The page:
Heated armed conflict in the Marib governorate of Yemen has been ongoing between the Yemeni government’s forces and those of the Houthi rebels since the beginning of this year. Friday’s clashes in the district of Sirwah proved to be one of the worst, with tens of fighters killed on both sides. Ironically, the media of both the Houthis and Yemeni government have claimed Friday’s battle as a win. All I know is that the people of my hometown of Marib are the ultimate losers. Despite the many lives lost in the battle fields and now the lives of Yemenis claimed by the novel coronavirus—along with the many thousands likely vulnerable to the endemic—the conflict of Yemen continues.
A few weeks ago, the United Nation’s Secretary General Antonio Guterres urged Yemenis and international stakeholders to end hostilities and ramp up efforts to counter a potential outbreak of the COVID-19 pandemic. Though both the Yemeni government and Houthis welcomed his statements, and while the Saudi-led Arab Coalition supporting the Yemeni government announced a unilateral immediate ceasefire for two weeks, the fights between Yemenis did not stop—especially in my hometown of Marib. Amid the conflict, the first case of the virus in Marib was reported officially on Wednesday.
During the last few months, the Houthis have escalated their attacks on Marib, especially in the wake of the assassination of the Iranian general Qasem Soleimani by an air raid in Baghdad. The following day, Houthis went out in large public protests, where they vowed that they would seek revenge for Soleimani’s death. His death was significant as he is seen as their patron as well as the patron of other armed militias affiliated with Iran in Iraq, Syria, and Lebanon.
In March, the UN Secretary General’s envoy Martin Griffiths visited Marib in an attempt to stop the armed escalation there. Although his visit was no more than a few hours, I nevertheless consider this to be a historic visit. Griffiths’ presence marked the first time a UN envoy visited Marib since the war started in 2014. Even so, this visit has not stopped the fighting. I was unable to attend the press conference the governor held with Griffiths as I was in the United States receiving the International Women of Courage Award given to peace activists from all around the world. While I was happy and grateful to receive the award, my mind was back home with my family and neighbors in Marib as the Houthis’ ballistic missiles fell on them.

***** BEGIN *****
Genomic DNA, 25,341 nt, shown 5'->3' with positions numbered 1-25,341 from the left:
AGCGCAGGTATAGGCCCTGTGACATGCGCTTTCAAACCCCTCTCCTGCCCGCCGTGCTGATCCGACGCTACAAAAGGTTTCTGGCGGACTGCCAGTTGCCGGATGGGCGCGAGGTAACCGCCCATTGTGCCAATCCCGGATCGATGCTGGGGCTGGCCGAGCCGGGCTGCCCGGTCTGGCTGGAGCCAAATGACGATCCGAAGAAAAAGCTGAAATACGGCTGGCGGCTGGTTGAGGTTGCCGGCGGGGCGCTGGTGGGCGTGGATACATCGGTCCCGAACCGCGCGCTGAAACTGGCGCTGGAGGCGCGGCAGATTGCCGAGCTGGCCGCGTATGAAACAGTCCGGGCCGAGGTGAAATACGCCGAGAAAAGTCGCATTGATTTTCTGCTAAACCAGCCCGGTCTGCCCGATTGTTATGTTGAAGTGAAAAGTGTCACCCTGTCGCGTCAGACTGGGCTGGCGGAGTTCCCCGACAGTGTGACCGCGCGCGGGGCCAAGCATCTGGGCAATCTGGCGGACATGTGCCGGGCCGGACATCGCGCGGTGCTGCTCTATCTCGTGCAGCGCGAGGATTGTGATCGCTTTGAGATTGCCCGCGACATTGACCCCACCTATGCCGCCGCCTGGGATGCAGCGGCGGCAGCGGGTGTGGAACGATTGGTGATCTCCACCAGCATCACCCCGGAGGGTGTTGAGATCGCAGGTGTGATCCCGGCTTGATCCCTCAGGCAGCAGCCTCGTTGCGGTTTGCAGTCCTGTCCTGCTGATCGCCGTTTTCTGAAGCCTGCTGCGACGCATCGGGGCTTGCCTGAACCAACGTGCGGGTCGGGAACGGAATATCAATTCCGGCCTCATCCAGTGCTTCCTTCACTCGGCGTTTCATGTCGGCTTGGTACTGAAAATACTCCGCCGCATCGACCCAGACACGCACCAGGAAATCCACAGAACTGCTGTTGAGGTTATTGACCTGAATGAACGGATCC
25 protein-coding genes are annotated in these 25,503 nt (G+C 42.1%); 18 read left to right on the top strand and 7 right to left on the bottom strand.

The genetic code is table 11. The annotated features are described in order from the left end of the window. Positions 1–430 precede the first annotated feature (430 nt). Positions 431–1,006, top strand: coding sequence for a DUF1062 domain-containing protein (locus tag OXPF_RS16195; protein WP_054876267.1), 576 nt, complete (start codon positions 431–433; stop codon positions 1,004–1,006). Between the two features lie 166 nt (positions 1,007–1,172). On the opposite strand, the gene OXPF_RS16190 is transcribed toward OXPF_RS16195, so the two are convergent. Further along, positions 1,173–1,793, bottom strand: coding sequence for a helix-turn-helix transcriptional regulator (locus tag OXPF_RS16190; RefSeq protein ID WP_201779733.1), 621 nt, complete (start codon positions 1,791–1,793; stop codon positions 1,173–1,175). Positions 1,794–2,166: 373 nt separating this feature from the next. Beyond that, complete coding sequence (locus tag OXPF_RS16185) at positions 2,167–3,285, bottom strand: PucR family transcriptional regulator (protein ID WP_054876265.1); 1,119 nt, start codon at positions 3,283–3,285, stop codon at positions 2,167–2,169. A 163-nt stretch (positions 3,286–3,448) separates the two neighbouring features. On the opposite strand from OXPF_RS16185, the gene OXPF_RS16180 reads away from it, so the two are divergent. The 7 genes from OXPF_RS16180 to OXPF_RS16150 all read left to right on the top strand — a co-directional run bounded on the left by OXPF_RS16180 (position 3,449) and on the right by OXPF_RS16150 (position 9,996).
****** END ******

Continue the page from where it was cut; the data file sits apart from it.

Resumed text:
Griffiths’ visit to Marib was to issue a warning of the dangers of “the military adventurism and quest for territorial gains.” Yet he, as usual, did not dare name the Houthis in his message in an ongoing attempt to remain acceptable as a neutral mediator for peace. In Griffiths’ public statements on the conflict, he tries not to point fingers or indicate the parties derailing the peace process. Though I understand his decision, so far this has not proven to be a useful strategy. Holding the aggressors accountable could create pressure on them to respect a ceasefire and allowing the peace process to move forward.
Instead, as expected, the Houthis have paid no attention to Griffiths’ March warning, nor those of the UN secretary general, despite the lip service they have given in response to the pleas for peace. The residents of Marib have seen how, in reality, they have rallied their troops and have continued on from one battlefront to the next. Moreover, the militias have targeted the region’s infrastructure by targeting Marib’s oil refinery, causing the displacement of thousands of families.
One of the great tragedies of this recent escalation is that Marib has actually made notable strides during the conflict to develop into a stronger and more vibrant region than existed before. The dynamics of the conflict pushed Marib out of its previous status quo even as the region itself remained relatively safe and unaffected by the fighting. The current escalation is threatening to destroy the progress Marib has made even during the difficulties of the past half-decade.
Prior to the beginning of the conflict, the Marib governorate was characterized by a tribal nature and a wealth of natural resources. Even so, the governorate suffered from a severe exclusion of development projects. Marib was characterized by a lack of infrastructure and weak governmental services due to the corruption that characterized the former regime and led to a selective focus only on Sana’a as the country’s capital. In Marib, the former regime used an approach of divide and rule by encouraging internal tribal fights in the governorate. This method allowed it to take advantage of the natural resources of the area without providing much in terms of development in return.